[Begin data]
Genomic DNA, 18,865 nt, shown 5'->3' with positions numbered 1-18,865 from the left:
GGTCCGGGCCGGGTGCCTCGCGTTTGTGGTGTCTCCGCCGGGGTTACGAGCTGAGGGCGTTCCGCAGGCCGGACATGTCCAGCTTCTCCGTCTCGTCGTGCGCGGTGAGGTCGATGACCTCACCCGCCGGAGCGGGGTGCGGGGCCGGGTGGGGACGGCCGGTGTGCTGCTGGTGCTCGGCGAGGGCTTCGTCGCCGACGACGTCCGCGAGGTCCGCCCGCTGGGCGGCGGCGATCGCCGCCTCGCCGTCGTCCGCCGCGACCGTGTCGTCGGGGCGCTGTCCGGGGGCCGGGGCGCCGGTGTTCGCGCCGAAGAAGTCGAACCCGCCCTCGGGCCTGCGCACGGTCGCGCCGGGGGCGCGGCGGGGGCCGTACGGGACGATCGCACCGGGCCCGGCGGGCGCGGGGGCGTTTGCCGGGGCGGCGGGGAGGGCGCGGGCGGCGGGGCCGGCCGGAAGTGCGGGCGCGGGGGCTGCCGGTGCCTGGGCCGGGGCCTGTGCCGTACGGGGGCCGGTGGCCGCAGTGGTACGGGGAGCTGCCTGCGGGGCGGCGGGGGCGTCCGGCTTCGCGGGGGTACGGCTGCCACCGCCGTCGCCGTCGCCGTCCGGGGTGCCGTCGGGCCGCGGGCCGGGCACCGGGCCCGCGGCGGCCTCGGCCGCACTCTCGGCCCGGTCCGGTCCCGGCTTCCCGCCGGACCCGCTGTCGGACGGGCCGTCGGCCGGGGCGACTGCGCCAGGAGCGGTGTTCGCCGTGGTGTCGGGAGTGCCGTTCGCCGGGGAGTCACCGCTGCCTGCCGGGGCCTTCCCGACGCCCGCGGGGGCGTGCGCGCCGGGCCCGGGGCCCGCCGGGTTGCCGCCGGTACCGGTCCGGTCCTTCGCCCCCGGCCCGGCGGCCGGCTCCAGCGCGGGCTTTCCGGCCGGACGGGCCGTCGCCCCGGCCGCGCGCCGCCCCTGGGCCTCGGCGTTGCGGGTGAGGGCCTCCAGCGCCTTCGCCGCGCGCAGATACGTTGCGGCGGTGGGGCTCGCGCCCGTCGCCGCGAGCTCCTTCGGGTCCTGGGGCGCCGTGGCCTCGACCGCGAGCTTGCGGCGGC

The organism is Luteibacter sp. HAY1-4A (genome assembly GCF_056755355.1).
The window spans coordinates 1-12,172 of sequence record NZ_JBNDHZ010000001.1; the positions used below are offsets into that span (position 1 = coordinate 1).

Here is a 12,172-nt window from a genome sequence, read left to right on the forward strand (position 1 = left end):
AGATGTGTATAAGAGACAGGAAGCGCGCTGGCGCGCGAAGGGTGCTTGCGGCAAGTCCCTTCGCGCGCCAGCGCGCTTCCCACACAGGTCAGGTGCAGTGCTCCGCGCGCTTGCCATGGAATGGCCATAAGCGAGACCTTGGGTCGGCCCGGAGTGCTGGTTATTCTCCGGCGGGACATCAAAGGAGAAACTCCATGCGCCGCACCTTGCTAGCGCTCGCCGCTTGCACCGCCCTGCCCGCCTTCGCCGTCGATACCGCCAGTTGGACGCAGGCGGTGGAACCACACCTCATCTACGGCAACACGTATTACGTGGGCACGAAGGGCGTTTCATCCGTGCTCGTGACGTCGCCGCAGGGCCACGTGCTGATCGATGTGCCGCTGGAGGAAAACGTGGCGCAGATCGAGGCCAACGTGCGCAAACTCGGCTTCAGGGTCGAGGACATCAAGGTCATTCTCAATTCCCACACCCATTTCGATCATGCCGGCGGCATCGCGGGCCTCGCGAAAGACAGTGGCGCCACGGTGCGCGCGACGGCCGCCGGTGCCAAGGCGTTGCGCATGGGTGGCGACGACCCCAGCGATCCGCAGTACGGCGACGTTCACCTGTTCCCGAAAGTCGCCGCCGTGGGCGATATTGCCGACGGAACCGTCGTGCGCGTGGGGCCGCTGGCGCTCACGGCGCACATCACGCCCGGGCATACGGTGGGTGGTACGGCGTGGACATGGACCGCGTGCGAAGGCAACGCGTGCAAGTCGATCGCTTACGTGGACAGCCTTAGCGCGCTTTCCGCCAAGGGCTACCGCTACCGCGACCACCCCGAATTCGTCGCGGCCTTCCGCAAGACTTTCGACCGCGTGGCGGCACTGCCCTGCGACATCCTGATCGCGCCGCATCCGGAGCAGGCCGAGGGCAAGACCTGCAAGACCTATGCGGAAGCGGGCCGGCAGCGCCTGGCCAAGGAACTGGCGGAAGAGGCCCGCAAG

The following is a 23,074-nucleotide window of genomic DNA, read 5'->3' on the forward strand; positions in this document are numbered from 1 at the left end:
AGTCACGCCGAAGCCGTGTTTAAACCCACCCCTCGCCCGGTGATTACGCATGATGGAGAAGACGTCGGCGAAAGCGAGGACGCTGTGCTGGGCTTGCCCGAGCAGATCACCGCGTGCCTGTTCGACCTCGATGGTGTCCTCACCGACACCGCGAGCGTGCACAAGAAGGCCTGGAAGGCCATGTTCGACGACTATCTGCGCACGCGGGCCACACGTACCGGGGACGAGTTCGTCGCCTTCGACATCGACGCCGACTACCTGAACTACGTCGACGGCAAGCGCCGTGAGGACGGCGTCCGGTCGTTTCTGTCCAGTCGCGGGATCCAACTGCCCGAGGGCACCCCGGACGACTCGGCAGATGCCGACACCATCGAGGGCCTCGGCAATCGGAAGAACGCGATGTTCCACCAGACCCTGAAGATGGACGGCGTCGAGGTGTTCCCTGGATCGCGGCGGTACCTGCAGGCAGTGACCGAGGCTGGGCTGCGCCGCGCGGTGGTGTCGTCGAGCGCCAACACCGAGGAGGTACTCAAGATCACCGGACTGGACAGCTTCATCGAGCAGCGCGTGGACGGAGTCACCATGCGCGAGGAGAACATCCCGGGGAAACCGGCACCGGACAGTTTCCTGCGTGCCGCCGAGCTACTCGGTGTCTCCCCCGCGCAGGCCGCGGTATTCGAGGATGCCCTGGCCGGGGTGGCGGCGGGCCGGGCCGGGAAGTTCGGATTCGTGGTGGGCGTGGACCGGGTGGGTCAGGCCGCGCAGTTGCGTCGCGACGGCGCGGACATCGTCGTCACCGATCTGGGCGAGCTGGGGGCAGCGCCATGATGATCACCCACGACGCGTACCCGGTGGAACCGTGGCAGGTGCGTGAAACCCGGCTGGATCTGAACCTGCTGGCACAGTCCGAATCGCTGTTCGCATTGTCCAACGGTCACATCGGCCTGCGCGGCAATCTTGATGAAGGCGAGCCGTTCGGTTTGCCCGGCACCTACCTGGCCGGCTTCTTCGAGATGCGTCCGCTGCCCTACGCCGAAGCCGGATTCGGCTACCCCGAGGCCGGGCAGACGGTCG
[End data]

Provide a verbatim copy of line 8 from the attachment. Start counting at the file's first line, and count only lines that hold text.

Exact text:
AGTCACGCCGAAGCCGTGTTTAAACCCACCCCTCGCCCGGTGATTACGCATGATGGAGAAGACGTCGGCGAAAGCGAGGACGCTGTGCTGGGCTTGCCCGAGCAGATCACCGCGTGCCTGTTCGACCTCGATGGTGTCCTCACCGACACCGCGAGCGTGCACAAGAAGGCCTGGAAGGCCATGTTCGACGACTATCTGCGCACGCGGGCCACACGTACCGGGGACGAGTTCGTCGCCTTCGACATCGACGCCGACTACCTGAACTACGTCGACGGCAAGCGCCGTGAGGACGGCGTCCGGTCGTTTCTGTCCAGTCGCGGGATCCAACTGCCCGAGGGCACCCCGGACGACTCGGCAGATGCCGACACCATCGAGGGCCTCGGCAATCGGAAGAACGCGATGTTCCACCAGACCCTGAAGATGGACGGCGTCGAGGTGTTCCCTGGATCGCGGCGGTACCTGCAGGCAGTGACCGAGGCTGGGCTGCGCCGCGCGGTGGTGTCGTCGAGCGCCAACACCGAGGAGGTACTCAAGATCACCGGACTGGACAGCTTCATCGAGCAGCGCGTGGACGGAGTCACCATGCGCGAGGAGAACATCCCGGGGAAACCGGCACCGGACAGTTTCCTGCGTGCCGCCGAGCTACTCGGTGTCTCCCCCGCGCAGGCCGCGGTATTCGAGGATGCCCTGGCCGGGGTGGCGGCGGGCCGGGCCGGGAAGTTCGGATTCGTGGTGGGCGTGGACCGGGTGGGTCAGGCCGCGCAGTTGCGTCGCGACGGCGCGGACATCGTCGTCACCGATCTGGGCGAGCTGGGGGCAGCGCCATGATGATCACCCACGACGCGTACCCGGTGGAACCGTGGCAGGTGCGTGAAACCCGGCTGGATCTGAACCTGCTGGCACAGTCCGAATCGCTGTTCGCATTGTCCAACGGTCACATCGGCCTGCGCGGCAATCTTGATGAAGGCGAGCCGTTCGGTTTGCCCGGCACCTACCTGGCCGGCTTCTTCGAGATGCGTCCGCTGCCCTACGCCGAAGCCGGATTCGGCTACCCCGAGGCCGGGCAGACGGTCG